Facebook under privacy watch for 20 years, Zuckerberg: 'we've made a bunch of mistakes'

Facebook settled with the FTC over privacy deception violations. Zuckerberg: 'We've made a bunch of mistakes.'

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Facebook settled with the FTC over "charges that it deceived consumers by telling them they could keep their information on Facebook private, and then repeatedly allowing it to be shared and made public." Jon Leibowitz, Chairman of the FTC said, "Facebook is obligated to keep the promises about privacy that it makes to its hundreds of millions of users. Facebook's innovation does not have to come at the expense of consumer privacy. The FTC action will ensure it will not."

But according to Mark Zuckerberg, "Complete control" over who users share with has been the idea at the "core of Facebook since day one." Furthermore Zuck thinks, "we have a good history of providing transparency and control over who can see your information." In regard to privacy on Facebook, Zuck claims "privacy principles are written very deeply into our code.... privacy is so deeply embedded in all of the development we do that every day tens of thousands of servers worth of computational resources are consumed checking to make sure that on any webpage we serve, that you have access to see each of the sometimes hundreds or even thousands of individual pieces of information that come together to form a Facebook page." Yet he admits "we've made a bunch of mistakes."

You think? The FTC press release states:

The FTC's eight-count complaint against Facebook is part of the agency's ongoing effort to make sure companies live up to the privacy promises they make to American consumers. It charges that the claims that Facebook made were unfair and deceptive, and violated federal law.

Specifically, under the proposed settlement, Facebook is:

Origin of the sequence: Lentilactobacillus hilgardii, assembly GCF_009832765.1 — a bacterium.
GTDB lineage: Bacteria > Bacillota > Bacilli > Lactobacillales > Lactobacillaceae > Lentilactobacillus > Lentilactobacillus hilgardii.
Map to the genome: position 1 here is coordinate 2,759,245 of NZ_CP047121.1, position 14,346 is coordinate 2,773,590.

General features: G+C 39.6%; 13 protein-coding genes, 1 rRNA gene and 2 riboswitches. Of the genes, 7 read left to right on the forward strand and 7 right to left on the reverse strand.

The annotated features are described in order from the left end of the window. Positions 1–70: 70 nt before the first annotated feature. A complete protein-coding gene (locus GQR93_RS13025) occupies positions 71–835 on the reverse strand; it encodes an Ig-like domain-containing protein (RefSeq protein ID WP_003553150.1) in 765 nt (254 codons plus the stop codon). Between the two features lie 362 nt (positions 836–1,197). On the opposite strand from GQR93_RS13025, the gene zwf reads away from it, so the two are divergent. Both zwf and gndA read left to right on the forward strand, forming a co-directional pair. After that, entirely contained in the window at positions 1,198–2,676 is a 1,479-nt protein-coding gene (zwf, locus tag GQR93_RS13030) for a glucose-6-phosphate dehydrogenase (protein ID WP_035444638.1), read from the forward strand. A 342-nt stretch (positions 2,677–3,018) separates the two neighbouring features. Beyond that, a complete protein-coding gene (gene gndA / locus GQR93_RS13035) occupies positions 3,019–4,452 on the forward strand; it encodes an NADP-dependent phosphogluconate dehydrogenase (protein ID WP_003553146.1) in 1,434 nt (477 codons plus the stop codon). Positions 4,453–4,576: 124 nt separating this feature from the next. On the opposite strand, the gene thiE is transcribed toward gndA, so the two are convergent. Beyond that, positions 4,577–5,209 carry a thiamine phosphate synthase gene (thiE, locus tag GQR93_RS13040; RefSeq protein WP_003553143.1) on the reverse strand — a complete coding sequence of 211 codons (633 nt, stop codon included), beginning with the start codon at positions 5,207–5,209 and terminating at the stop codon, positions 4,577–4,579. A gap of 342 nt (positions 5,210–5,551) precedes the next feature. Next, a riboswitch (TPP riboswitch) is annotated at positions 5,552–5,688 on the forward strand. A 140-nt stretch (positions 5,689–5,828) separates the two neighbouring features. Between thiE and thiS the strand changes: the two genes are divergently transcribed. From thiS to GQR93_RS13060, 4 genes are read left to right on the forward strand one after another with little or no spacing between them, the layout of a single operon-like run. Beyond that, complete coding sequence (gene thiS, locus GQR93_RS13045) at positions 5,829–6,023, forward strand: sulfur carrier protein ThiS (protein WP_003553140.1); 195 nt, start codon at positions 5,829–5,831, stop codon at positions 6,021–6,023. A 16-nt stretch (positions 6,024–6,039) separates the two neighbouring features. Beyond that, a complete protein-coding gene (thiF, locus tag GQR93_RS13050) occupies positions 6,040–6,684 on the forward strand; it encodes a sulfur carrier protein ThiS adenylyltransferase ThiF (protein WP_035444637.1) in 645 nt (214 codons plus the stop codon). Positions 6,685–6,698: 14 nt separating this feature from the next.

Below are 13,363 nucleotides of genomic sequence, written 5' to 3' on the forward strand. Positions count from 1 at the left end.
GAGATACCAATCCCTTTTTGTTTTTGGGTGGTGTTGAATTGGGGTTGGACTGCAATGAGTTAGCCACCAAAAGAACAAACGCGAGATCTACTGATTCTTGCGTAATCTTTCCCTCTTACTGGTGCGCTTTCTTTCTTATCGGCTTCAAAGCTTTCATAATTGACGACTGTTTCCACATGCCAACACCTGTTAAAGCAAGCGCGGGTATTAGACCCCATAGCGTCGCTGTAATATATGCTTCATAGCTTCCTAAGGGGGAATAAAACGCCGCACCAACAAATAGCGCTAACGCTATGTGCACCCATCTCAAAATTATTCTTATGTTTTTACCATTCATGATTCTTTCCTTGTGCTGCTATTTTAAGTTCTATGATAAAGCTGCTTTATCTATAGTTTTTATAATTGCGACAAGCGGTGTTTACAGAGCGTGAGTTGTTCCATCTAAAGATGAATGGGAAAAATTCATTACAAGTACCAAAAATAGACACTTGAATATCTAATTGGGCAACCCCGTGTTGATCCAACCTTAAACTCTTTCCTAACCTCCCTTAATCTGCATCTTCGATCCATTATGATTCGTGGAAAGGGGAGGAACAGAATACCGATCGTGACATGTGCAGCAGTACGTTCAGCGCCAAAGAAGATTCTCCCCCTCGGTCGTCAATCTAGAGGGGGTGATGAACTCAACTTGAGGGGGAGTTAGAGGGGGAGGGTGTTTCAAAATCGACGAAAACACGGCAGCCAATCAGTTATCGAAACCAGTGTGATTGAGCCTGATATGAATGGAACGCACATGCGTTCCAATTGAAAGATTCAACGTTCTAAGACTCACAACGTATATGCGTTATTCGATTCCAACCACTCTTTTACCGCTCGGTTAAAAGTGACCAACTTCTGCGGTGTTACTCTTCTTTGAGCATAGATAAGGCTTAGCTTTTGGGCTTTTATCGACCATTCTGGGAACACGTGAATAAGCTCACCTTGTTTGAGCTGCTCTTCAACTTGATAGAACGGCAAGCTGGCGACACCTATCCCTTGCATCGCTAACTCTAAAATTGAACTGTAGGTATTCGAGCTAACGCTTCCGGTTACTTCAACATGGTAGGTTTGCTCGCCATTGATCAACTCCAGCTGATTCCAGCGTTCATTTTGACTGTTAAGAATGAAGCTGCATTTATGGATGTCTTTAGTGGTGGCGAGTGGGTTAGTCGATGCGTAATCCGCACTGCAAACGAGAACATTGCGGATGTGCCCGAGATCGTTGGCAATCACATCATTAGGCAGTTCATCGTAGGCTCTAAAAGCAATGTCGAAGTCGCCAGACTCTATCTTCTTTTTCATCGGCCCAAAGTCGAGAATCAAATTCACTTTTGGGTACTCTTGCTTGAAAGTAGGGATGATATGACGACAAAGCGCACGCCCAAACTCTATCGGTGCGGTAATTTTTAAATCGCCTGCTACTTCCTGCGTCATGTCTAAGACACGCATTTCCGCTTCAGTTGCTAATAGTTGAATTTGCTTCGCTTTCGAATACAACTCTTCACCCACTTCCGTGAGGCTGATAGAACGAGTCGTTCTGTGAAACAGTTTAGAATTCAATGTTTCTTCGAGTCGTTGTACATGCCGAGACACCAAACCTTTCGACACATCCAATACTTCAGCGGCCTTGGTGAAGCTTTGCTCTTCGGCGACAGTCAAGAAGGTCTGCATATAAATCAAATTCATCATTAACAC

• barred from making misrepresentations about the privacy or security of consumers' personal information;
  • required to obtain consumers' affirmative express consent before enacting changes that override their privacy preferences;
  • required to prevent anyone from accessing a user's material more than 30 days after the user has deleted his or her account;
  • required to establish and maintain a comprehensive privacy program designed to address privacy risks associated with the development and management of new and existing products and services, and to protect the privacy and confidentiality of consumers' information; and
  • required, within 180 days, and every two years after that for the next 20 years, to obtain independent, third-party audits certifying that it has a privacy program in place that meets or exceeds the requirements of the FTC order, and to ensure that the privacy of consumers' information is protected.
 

So in a blog post, Zuckerberg announced the creation of two new corporate privacy officer positions to "strengthen the processes that ensure that privacy control is built into our products and policies." The officers are Erin Egan the new Chief Privacy Officer for Policy, and Michael Richter the new Chief Privacy Officer for Products. "Today's announcement formalizes our commitment to providing you with control over your privacy and sharing -- and it also provides protection to ensure that your information is only shared in the way you intend."

Hopefully this implies that the social network will finally embrace privacy by design.

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